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The Age of the Spirit: How the Ghost of an Ancient Controversy is Shaping the Church
The Age of the Spirit: How the Ghost of an Ancient Controversy is Shaping the Church
by Phyllis Tickle
Edition: Hardcover
Price: £12.99

1 of 3 people found the following review helpful
2.0 out of 5 stars Interesting but unreliable, 26 Oct. 2014
The purpose of this book is to tell the story of what the (Western) Church thinks it has learned about the Holy Spirit and what this divine agency of change is doing in the lives of the churches today.

The story as told by Tickle and Sweeney is in two parts. Part I comprises a brief history of the development of the doctrine of the Trinity focusing particularly on the nature and role of the Holy Spirit. The authors breeze their way through to the Cappadocian formulation, which seems to represent the high watermark of Christian orthodoxy (and Orthodoxy) by way of such heresies as Arianism and Montanism. En route they also express serious doubts about orthodoxy with a small ‘o’ (a concern for doctrinal correctness). The section concludes with two chapters that summarize the Filioque controversy and take a clear stance against this Western creedal innovation.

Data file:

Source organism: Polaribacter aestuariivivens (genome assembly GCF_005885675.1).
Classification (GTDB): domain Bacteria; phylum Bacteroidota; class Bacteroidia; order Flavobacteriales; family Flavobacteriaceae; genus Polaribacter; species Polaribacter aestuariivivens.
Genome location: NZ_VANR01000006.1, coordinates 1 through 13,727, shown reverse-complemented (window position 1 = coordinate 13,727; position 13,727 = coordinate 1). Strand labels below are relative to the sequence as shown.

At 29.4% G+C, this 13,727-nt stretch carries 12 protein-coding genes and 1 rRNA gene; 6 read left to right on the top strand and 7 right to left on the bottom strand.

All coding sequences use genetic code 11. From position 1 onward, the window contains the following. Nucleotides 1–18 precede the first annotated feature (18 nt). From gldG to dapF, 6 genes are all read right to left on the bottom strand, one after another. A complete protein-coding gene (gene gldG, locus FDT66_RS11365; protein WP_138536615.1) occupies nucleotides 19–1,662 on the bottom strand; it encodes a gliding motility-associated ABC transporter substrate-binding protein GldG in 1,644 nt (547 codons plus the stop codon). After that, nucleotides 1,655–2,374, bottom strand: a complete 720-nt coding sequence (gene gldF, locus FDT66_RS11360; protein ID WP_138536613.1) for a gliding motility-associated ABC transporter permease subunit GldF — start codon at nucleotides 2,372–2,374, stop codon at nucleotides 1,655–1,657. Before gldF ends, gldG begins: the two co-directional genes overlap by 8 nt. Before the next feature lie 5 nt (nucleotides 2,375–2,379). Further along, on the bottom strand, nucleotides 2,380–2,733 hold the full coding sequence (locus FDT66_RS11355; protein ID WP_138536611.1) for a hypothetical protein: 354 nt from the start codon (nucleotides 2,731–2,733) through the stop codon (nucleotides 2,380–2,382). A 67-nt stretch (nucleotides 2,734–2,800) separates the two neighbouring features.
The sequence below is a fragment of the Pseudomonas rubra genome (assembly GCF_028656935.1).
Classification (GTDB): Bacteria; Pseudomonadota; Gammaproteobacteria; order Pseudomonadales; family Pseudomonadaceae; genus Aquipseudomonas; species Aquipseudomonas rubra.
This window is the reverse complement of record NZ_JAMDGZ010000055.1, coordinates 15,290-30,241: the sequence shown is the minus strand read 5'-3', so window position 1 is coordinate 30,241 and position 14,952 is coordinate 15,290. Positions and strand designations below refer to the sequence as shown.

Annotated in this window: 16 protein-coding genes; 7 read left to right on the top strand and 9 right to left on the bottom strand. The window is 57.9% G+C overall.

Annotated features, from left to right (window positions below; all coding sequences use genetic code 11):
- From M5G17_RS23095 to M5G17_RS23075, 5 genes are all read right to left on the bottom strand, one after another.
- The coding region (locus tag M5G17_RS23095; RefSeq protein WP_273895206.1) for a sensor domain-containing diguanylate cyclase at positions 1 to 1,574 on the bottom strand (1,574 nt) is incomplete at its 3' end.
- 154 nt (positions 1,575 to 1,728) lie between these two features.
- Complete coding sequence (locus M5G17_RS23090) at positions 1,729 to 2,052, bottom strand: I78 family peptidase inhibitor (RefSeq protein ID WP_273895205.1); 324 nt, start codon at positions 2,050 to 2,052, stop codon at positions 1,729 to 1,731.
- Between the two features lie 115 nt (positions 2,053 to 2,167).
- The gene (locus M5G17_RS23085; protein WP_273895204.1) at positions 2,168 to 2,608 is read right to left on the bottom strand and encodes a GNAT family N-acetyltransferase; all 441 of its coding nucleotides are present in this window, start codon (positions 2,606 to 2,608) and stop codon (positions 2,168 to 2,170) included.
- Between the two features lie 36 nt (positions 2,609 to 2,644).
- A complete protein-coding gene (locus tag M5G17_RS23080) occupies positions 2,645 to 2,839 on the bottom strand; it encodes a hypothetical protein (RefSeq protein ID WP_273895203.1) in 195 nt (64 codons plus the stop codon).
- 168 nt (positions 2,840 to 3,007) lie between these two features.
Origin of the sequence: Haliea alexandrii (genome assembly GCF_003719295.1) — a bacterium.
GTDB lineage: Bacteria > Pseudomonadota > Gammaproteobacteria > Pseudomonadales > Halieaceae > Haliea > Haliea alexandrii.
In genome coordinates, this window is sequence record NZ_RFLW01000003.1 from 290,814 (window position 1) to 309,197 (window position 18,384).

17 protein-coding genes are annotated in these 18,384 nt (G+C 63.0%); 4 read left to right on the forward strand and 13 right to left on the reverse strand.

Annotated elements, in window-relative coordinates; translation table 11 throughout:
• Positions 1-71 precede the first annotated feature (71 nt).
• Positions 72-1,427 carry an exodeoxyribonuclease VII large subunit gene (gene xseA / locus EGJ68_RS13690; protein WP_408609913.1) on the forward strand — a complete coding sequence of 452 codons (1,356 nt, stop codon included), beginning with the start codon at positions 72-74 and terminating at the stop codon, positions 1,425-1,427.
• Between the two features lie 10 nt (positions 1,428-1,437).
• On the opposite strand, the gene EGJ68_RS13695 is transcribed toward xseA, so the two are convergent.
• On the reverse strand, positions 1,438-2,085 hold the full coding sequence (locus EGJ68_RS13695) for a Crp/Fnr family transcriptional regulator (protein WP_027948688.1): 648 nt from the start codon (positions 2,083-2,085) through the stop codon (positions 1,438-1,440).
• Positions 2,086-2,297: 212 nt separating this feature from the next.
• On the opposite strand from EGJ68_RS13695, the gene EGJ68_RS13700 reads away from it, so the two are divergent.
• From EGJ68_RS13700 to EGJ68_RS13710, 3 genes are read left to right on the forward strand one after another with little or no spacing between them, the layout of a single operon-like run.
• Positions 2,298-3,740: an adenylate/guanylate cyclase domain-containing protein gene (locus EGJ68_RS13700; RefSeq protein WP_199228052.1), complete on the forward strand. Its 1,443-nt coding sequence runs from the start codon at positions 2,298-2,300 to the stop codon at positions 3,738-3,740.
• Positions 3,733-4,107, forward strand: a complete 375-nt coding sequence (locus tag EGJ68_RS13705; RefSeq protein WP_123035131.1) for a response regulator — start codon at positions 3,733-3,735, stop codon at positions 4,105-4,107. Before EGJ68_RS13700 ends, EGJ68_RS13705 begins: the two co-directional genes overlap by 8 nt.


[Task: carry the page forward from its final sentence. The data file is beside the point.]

Part II attempts to continue that historical journey through the second Christian millennium to the present day while at the same time moving forward our thinking about the Holy Spirit and the Trinity. They begin in chapters 9–11 by effectively revisiting topics dealt with in Part I, warning again about orthodoxy’s pathological (p. 90) concern for doctrinal correctness and reiterating their earlier critique of the addition of the Filioque clause to the Niceno-Constantinopolitan Creed. However, they also suggest that, although arising out of Western Christianity, the contemporary Emergent Church Movement aligns more easily with Eastern Orthodoxy and Judaism.

Chapter 12 is a popular exposition of Joachim of Fiore’s doctrine of three ages, which concludes by hinting that Emergent Church may be a sign that his hoped for Age of the Spirit has finally arrived. Chapter 13 proposes that we think of the Spirit as the divine agency of change, asserts that Emergent Church is the authentic form of Church for today, and tacitly assumes that the Age of the Spirit has arrived.